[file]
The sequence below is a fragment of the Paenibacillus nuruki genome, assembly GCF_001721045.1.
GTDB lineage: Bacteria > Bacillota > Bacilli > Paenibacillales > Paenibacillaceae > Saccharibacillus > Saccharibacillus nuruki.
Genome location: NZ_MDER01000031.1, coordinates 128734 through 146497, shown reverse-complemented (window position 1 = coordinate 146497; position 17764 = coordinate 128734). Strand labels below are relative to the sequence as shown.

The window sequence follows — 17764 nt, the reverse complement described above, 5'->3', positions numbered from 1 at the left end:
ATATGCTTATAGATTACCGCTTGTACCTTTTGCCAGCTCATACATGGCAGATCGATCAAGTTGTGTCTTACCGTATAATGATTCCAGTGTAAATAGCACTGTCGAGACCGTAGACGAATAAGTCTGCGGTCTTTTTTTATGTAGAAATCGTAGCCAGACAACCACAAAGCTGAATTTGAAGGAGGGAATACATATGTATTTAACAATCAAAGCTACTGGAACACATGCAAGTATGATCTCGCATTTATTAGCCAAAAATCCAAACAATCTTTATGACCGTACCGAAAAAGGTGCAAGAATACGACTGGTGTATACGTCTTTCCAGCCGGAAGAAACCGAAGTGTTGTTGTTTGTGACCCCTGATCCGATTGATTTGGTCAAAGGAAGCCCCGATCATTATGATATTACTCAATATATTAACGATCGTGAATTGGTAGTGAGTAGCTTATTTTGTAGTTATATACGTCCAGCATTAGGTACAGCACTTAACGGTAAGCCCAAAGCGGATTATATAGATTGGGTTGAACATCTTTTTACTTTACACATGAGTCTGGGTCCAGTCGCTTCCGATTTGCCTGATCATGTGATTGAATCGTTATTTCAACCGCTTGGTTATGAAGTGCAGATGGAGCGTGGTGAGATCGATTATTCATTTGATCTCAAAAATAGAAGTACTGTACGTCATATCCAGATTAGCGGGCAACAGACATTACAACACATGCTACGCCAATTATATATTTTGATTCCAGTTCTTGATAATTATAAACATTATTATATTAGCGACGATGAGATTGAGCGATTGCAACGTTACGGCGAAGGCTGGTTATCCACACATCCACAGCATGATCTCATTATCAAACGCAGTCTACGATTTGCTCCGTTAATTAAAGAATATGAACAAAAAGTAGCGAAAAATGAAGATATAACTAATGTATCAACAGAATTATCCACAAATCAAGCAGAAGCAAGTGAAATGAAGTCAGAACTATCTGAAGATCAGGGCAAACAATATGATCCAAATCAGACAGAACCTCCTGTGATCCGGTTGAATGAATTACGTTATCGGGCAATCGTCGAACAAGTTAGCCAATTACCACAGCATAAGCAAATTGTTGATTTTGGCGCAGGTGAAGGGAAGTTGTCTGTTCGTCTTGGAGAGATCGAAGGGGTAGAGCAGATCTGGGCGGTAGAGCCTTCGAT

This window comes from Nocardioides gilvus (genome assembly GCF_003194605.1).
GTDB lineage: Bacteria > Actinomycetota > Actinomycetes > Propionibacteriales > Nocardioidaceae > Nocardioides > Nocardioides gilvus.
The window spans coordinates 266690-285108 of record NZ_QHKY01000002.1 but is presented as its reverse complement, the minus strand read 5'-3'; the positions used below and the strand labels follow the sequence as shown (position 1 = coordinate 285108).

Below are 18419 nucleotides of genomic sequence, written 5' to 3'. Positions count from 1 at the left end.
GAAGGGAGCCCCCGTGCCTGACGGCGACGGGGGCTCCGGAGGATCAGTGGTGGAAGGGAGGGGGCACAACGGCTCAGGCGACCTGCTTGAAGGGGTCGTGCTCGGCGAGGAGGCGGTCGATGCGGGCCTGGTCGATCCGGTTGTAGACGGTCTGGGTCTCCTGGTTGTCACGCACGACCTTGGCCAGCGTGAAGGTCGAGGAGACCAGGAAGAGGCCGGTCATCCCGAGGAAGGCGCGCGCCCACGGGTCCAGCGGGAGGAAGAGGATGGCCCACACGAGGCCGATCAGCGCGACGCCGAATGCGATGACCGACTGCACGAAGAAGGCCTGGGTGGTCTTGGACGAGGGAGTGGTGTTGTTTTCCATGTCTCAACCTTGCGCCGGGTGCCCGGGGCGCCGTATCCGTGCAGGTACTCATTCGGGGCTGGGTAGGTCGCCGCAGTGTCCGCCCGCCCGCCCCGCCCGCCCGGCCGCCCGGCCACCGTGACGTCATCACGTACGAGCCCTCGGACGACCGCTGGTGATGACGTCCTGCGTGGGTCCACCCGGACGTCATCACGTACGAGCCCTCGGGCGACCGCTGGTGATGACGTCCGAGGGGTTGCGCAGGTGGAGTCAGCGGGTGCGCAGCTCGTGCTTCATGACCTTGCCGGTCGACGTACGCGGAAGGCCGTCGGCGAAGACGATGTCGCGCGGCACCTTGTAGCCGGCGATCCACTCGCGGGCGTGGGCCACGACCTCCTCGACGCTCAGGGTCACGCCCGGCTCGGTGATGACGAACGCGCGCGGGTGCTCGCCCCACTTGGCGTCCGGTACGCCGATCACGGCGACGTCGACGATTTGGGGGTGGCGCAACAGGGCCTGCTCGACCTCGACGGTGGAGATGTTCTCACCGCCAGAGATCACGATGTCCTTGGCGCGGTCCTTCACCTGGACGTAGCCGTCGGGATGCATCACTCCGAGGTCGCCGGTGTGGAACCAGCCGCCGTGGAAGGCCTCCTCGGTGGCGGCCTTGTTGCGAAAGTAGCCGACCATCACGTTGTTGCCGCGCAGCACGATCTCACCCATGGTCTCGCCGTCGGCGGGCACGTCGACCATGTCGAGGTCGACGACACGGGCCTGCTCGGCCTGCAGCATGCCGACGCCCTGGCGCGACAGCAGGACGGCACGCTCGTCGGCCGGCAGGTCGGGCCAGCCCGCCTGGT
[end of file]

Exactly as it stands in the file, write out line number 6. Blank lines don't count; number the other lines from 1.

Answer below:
This window comes from Nocardioides gilvus (genome assembly GCF_003194605.1).